What is Full Life Cycle Recruiting?

Definition and examples of Full Life Cycle Recruiting
By Abhishek Kathpal Updated 07 August, 2022

Depending on the organizational structure, size, selection process, nature of operations, etc., recruitment tactics vary from organization to organization. The recruitment life cycle is a series of critical steps that must be critically considered before reaching a decision point if hiring new recruits is to be successful. This life cycle includes more than just posting job descriptions and interviewing candidates. In order to help the hiring team locate the best candidate and keep them until term, a carefully thought-out hiring approach called "whole life cycle recruitment" is employed.

What is Full Life Cycle Recruiting

Full Life Cycle Recruiting meaning and definition

Full life cycle recruitment is the comprehensive process of planning, implementing, and continuously enhancing one's talent acquisition strategy to more successfully convert qualified prospects into new recruits. The recruitment life cycle starts at the point when a new hire is needed and ends at the onboarding stage, or when the candidate says "yes." In smaller organizations, the department head or manager often oversees the complete life cycle of recruiting, while larger businesses have separate human resources departments with divisions dedicated to each stage of the full hiring process.

Full life cycle recruitment stages

The whole life cycle of recruiting has six primary stages: planning, sourcing, screening, choosing, hiring, and finally onboarding. Each of these initial phases includes a range of duties.

a) Preparing

The preparation stage is the initial phase of the whole life cycle of recruitment. It requires creating a compelling job description and the applicant's identity. This persona is developed by defining the traits, skills, and characteristics of the ideal hire.

The next step in a full life cycle recruiting is to write a job description that details the role, responsibilities, and obligations of the position. A detailed job description makes it simpler to know what to look for in potential candidates. Additionally, it serves as a checklist that applicants must do before choosing whether they are suitable for the post and submitting an application, which increases the number of qualified applicants.

b) Sourcing

In the competitive job market of today, posting job openings on job boards or career websites is frequently insufficient. This results from the fact that more than 70% of candidates are inactive. As a result, current recruiters use cutting-edge, original methods to find candidates, such as:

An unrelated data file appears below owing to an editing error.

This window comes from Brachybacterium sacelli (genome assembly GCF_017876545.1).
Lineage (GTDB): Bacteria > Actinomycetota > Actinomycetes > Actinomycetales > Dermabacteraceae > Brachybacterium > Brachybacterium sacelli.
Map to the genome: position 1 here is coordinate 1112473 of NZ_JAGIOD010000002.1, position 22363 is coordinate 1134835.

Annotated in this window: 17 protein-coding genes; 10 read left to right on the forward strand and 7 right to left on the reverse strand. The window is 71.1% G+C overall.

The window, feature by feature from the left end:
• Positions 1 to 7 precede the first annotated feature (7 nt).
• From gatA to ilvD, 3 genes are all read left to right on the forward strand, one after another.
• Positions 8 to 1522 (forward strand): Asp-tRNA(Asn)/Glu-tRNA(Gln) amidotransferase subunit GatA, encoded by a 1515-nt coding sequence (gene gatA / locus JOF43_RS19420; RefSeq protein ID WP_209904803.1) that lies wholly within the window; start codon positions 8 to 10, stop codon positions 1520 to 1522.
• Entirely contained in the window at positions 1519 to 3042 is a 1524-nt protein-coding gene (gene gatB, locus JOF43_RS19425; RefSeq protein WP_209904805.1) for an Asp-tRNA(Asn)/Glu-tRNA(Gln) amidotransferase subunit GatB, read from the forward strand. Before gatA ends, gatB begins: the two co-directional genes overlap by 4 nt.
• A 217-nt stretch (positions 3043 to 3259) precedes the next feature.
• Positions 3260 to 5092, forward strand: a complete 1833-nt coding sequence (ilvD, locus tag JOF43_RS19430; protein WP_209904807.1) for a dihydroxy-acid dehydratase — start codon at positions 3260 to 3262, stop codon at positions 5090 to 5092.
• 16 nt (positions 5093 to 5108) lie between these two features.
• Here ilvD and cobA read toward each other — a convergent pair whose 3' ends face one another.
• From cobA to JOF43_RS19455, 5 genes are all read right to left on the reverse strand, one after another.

I. Internet sourcing

With web sourcing, a single web search searches millions of online profiles to obtain information about passive and active prospects, including email addresses, resumes, and more.

II. Social recruiting

It entails using social media platforms for recruiting, including Facebook, Twitter, LinkedIn, etc.

III. Internal hiring

Finding outstanding prospects internally, among your current workers.

c) Screening

The goal of this full cycle recruiting step is to choose only the very best candidates from the applicant pool. Analyzing the employment applications, which frequently contain portfolios, motivational letters, and resumes, is the first stage in the screening process. The goal of the assessment of these materials is to identify candidates whose qualifications, talents, and experiences most closely match job requirements. A phone informational interview is the next step in the selection process for qualified candidates. Those that make the cut are invited to a face-to-face interview.

d) Selecting

Selecting the best candidate is the most important phase in the entire recruiting process. The best method to determine whether possible candidates have the ideal combination of knowledge, abilities, and experience the organization requires is to meet them in person, regardless of how promising they may seem on paper. In order to effectively satisfy hiring objectives, firms use a variety of candidate selection processes, such as various types of auditions and testing (psychological tests, programming tasks, custom written assignments etc.).

e) Hiring

The hiring stage is the negotiation stage. It's the deciding point for the recruiter to choose candidate for a job. This is the point where a formal job offer is sent and most likely a phone call afterwards to decided candidates. The job offer is addressed personally and it is detailed with clear recruiting conditions.

f) Onboarding

Onboarding is the final and, probably, most crucial stage of the whole recruitment life cycle. To acquaint new hires with the company and guarantee their smooth transition into the workforce, it entails introducing, orienting, and training them. It has the potential to make or break the entire hiring process because hiring the greatest candidates serves little use if they cannot mesh with the corporate culture. Onboarding therefore serves to welcome new employees and aid them in settling in by helping them build teams with their new coworkers.

Pros and Cons of full cycle recruiting

Pros

a) Accountability

b) Recruiting efficiency

c) Candidate experience

Cons

a) It demands a multitude of skills. That is each stage of the recruitment process requires a specific set of skills and knowledge.

b) It's not suitable for every type of organization

About the Author

Abhishek Kathpal

Abhi is the co-founder at Longlist.io. Funded by US based OnDeck, Longlist is currently enabling 50+ businesses to increase their candidate and client reach outs, automating the workflow across stages.

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